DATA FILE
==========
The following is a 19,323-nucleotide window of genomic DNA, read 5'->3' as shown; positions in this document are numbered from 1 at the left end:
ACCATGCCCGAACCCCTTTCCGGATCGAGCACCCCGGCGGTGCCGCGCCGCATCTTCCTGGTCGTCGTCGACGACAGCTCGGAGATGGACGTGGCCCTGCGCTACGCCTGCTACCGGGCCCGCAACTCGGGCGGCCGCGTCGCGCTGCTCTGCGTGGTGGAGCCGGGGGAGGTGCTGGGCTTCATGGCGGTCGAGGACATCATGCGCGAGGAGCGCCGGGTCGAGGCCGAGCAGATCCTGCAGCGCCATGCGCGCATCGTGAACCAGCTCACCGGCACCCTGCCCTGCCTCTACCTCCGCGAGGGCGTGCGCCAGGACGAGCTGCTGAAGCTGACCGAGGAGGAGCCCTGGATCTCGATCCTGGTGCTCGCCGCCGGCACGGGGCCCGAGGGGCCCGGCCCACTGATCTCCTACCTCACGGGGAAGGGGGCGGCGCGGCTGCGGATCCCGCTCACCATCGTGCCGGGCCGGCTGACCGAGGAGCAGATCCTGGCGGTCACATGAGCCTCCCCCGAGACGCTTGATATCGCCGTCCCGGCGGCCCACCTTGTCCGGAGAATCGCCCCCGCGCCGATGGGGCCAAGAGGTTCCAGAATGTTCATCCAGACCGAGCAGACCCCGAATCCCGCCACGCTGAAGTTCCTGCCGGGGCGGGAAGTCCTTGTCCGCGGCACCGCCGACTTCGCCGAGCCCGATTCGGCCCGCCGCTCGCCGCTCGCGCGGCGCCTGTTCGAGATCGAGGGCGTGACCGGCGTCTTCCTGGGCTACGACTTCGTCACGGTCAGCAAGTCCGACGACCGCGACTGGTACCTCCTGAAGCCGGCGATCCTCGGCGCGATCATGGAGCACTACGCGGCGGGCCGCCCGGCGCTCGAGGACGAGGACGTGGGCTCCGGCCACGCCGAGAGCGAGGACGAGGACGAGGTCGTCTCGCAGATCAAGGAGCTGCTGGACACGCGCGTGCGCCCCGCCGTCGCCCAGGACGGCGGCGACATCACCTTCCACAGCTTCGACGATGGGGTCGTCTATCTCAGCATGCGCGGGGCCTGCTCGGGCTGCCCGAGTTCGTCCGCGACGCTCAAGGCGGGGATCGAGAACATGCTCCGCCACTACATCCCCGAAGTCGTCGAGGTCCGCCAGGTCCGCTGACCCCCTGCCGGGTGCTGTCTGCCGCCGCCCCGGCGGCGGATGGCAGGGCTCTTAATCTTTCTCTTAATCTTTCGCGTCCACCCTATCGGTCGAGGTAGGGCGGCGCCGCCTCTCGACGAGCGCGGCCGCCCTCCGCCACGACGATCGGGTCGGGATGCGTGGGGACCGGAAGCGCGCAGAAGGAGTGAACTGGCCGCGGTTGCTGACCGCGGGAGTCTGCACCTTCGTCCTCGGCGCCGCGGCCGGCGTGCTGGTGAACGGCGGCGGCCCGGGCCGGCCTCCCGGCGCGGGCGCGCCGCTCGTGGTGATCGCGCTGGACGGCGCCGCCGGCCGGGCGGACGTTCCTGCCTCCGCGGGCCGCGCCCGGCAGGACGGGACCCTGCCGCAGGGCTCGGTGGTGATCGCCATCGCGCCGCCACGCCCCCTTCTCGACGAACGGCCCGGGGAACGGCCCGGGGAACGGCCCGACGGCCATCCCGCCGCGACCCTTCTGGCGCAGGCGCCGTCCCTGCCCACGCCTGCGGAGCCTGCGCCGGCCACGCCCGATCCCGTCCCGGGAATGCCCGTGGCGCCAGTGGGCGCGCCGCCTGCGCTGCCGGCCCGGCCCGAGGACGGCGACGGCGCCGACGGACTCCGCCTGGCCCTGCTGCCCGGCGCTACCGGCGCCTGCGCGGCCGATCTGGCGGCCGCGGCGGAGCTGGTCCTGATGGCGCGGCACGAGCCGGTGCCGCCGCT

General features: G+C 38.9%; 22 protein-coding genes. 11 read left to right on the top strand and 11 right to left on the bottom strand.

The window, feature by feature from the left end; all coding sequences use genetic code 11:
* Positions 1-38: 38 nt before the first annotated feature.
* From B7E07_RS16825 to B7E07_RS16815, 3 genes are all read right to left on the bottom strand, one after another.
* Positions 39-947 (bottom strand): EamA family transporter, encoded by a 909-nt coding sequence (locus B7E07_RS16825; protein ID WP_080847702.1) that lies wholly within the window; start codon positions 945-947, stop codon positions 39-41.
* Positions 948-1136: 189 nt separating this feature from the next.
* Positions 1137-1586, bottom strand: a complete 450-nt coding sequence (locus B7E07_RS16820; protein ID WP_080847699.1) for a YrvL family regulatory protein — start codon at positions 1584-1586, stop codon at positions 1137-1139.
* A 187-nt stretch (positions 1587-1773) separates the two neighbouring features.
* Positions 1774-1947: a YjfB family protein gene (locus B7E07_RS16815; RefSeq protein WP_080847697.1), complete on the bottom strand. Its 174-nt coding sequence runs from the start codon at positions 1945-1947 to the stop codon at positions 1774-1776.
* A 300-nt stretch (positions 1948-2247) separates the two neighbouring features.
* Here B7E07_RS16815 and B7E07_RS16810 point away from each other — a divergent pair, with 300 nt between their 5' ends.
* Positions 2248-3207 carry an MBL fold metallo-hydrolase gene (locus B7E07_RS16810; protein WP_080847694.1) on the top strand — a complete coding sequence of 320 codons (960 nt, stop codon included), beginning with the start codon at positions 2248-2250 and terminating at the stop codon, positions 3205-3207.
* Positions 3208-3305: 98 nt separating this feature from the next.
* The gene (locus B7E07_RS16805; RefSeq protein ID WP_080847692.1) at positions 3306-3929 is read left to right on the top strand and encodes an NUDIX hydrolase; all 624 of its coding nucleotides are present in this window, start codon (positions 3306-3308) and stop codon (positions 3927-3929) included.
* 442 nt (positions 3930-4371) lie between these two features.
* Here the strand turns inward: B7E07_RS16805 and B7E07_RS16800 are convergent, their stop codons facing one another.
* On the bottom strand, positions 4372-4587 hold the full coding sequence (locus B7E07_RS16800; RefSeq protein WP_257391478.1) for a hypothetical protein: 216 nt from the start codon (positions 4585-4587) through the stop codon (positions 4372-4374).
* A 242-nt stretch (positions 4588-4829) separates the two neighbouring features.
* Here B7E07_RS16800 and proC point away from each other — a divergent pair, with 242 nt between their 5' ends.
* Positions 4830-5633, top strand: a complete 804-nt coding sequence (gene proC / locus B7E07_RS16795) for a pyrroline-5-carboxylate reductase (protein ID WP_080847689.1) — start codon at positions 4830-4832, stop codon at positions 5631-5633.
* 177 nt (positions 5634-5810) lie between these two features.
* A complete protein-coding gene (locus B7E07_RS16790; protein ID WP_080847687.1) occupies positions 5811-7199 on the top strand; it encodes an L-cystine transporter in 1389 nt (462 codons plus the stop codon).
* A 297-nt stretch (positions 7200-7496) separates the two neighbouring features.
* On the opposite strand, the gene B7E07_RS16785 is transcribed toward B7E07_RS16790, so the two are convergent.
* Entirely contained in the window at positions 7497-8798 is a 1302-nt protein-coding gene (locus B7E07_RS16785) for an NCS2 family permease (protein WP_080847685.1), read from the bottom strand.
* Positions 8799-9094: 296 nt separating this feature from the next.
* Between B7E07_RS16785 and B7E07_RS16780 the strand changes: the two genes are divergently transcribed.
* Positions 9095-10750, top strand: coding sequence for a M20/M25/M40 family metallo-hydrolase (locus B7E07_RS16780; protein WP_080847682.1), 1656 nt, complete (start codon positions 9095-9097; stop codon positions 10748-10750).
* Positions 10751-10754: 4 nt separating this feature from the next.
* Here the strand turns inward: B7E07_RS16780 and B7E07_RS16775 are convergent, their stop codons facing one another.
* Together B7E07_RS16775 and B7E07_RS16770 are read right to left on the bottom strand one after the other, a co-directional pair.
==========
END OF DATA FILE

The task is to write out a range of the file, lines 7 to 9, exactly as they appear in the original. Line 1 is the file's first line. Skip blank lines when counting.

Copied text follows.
* Positions 39-947 (bottom strand): EamA family transporter, encoded by a 909-nt coding sequence (locus B7E07_RS16825; protein ID WP_080847702.1) that lies wholly within the window; start codon positions 945-947, stop codon positions 39-41.
* Positions 948-1136: 189 nt separating this feature from the next.
* Positions 1137-1586, bottom strand: a complete 450-nt coding sequence (locus B7E07_RS16820; protein ID WP_080847699.1) for a YrvL family regulatory protein — start codon at positions 1584-1586, stop codon at positions 1137-1139.